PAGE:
Research In Motion Ltd. (RIMM) is facing rising pressure to overhaul its management as a proxy advisory firm said the BlackBerry maker’s combined chairman and chief executive officer structure provides “inadequate independent checks” at a “turbulent” time.
Glass Lewis & Co., which advises investors that manage more than $15 trillion, said RIM shareholders should support a proposed split in the chairman and CEO roles. The proposal, made by Northwest & Ethical Investments LP, will be voted on at RIM’s annual shareholder meeting on July 12. Jim Balsillie and Mike Lazaridis are both co-CEOs and co-chairmen at the Waterloo, Ontario-based company.
“We are concerned that the current co-chair/CEO structure provides inadequate independent checks on executives and management, particularly since the co-CEOs founded the company and are its largest shareholders,” Dimitri Zagoroff and Marian Macindoe, Glass Lewis analysts, wrote in their report.
RIM has been losing share in the smartphone market to Apple Inc. (AAPL) and handset makers that use Google Inc. (GOOG)’s Android software. RIM said on June 16 quarterly revenue may decline for the first time in nine years, sending its stock down 21 percent the next day. The shares have lost about half their value this year.
Shareholders are increasingly in favor of management change and the resolution will likely pass, said Robert Walker, vice president, ethical funds at Northwest & Ethical.
“It is a bit of a perfect storm in terms of long-term shareholder coalition around the concept that chairman and co- CEO should be separated,” Walker said in an interview. “That combined with the drop in share price I think will lead to a big vote here. I’d be surprised if we don’t get 50 percent.”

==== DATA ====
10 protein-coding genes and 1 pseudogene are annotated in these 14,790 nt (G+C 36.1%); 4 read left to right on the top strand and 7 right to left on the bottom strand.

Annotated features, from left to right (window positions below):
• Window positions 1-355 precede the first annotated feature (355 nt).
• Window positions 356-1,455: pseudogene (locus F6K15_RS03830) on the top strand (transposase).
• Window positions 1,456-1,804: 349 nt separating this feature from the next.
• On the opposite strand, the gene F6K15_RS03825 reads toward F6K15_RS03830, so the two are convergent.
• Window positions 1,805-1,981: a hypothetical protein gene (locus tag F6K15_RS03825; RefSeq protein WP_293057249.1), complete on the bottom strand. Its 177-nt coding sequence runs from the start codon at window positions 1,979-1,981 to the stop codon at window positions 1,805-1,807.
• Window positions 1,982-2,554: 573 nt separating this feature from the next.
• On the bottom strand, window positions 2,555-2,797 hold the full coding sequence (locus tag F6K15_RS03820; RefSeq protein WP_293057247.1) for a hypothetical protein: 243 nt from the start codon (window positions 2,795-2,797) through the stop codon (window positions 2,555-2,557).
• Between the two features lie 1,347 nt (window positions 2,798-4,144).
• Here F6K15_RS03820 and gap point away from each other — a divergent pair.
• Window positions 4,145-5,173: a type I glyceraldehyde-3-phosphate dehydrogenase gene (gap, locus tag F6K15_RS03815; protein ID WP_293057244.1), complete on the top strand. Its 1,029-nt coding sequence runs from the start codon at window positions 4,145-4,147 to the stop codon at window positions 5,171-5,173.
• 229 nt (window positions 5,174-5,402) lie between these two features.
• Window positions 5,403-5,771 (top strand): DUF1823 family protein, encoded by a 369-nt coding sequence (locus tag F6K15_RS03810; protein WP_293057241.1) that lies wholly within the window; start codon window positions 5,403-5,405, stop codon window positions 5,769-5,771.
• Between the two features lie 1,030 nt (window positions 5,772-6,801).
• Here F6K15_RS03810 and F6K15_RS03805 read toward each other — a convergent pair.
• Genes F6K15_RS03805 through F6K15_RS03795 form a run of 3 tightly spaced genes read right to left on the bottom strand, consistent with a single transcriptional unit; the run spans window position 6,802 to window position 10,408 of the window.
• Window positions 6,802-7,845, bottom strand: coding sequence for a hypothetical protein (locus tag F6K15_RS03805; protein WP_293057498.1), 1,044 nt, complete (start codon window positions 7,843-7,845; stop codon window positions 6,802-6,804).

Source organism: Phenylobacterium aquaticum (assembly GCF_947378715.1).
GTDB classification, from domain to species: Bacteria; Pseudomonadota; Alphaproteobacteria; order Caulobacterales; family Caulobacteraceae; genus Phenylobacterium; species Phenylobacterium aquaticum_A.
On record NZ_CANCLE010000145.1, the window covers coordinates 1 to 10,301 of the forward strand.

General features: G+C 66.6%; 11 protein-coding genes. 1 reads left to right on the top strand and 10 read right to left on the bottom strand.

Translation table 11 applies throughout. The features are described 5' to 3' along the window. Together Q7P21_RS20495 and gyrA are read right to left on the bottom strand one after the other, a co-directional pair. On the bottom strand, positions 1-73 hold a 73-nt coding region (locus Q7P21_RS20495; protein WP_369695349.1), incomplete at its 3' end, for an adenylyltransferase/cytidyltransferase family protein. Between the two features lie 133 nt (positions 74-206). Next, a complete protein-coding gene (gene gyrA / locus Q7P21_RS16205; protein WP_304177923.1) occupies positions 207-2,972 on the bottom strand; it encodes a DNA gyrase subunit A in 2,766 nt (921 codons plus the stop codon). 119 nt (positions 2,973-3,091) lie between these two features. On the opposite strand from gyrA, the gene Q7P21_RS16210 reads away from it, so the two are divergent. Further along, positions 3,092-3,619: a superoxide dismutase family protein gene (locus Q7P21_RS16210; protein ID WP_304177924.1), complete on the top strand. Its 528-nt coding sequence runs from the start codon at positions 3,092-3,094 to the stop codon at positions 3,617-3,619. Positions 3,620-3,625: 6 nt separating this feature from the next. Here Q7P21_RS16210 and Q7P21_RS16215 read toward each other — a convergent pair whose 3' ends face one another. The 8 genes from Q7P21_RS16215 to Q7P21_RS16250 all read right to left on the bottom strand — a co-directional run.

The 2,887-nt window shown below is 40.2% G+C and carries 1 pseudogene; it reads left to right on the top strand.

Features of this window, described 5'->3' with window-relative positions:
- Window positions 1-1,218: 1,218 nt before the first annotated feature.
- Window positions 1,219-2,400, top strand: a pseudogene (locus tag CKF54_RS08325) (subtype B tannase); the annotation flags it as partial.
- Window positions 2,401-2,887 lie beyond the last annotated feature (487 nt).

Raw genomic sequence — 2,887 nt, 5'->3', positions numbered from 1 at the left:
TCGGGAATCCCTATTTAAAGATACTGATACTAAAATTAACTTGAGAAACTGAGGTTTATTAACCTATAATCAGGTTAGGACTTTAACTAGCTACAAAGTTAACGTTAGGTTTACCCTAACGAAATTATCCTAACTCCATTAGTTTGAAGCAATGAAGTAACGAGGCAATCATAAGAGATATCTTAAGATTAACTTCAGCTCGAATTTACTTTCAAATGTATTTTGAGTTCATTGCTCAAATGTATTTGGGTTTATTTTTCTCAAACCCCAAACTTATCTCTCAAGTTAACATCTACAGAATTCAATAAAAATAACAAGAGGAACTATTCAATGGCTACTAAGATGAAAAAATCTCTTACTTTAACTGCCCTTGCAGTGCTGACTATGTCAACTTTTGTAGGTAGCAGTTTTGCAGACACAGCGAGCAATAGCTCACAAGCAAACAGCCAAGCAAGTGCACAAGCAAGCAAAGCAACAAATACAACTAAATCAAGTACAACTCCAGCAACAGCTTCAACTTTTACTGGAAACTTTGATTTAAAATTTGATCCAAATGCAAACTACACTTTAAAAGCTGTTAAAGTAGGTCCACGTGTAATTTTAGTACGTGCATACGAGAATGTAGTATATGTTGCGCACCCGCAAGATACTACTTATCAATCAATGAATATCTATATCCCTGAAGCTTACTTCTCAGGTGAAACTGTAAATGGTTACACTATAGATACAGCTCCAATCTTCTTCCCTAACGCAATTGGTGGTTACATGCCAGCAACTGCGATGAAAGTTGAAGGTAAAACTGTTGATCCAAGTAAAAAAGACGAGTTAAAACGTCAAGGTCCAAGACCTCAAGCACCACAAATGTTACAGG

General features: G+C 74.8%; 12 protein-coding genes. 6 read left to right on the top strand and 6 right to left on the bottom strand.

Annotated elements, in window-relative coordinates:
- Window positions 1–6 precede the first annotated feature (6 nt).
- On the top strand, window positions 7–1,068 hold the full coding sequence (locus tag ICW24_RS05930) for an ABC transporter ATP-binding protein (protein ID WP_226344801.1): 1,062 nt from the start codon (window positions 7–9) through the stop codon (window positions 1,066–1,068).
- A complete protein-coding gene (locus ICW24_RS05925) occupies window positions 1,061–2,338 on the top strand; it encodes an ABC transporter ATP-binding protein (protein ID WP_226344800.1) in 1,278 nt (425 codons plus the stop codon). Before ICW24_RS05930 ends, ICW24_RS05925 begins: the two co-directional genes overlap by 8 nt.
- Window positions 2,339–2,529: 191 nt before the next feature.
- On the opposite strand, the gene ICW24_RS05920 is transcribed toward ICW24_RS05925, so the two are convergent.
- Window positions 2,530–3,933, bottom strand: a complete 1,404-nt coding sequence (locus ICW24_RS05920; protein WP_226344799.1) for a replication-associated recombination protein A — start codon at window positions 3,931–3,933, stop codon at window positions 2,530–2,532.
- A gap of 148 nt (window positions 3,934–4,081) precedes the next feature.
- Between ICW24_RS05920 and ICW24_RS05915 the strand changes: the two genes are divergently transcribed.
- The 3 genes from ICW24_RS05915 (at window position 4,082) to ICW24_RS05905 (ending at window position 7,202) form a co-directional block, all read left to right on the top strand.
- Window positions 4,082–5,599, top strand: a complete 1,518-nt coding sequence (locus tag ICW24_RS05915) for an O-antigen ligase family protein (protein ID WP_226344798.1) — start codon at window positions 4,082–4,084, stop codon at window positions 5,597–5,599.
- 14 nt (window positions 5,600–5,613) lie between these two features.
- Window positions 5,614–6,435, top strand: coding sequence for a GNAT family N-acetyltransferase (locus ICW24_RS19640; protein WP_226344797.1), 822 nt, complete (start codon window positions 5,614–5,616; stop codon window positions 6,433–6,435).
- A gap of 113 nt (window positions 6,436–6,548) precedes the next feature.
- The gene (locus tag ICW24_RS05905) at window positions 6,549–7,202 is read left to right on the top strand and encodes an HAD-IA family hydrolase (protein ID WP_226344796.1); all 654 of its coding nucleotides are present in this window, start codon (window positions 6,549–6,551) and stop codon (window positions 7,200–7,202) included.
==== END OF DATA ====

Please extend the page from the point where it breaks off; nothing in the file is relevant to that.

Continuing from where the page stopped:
Marisa Conway, a spokeswoman for RIM, declined to comment beyond the company’s statement in the proxy filing that included Northwest & Ethical’s proposal. RIM said shareholders shouldn’t support separation because management already has sufficient oversight from independent directors, including its lead director who has a role similar to chairmen at other companies.
The firm justified its recommendation because of Richardson’s role on the audit committee while the company was investigated for stock-option backdating. Balsillie stepped down as chairman of RIM in March 2007 following an Ontario Securities Commission investigation into backdating, and then returned as co-chairman in December.
“In our opinion, the director has failed in his oversight responsibilities,” the firm wrote in its report.
Richardson, 78, has been a RIM board member since 2003 and lead director since March 2007. He is former chairman of the Ontario Pension Board and is current chairman of The Boiler Inspection and Insurance Company of Canada, a machinery insurance provider.
Stephen Jarislowsky, a billionaire RIM investor, has added his name to the call for the BlackBerry maker to split the roles. His Montreal-based firm -- formerly the company’s sixth- biggest investor, with 10.2 million shares of RIM at the end of the first quarter -- has sold more than half its stake.
“You should not have these two people at both positions because they have worked together all their lives and they are basically the same person, from point of view of policy,” Jarislowsky, chairman of Jarislowsky Fraser Ltd. said in an interview last week.
RIM fell $1.20, or 4 percent, to $28.57 at 4 p.m. on the Nasdaq Stock Market. The stock has dropped 51 percent this year.
Institutional Shareholders Services Inc., which advises more than 1,700 clients on corporate governance, will probably release its report on RIM early next week, said Ted Allen, a spokesman for the firm.
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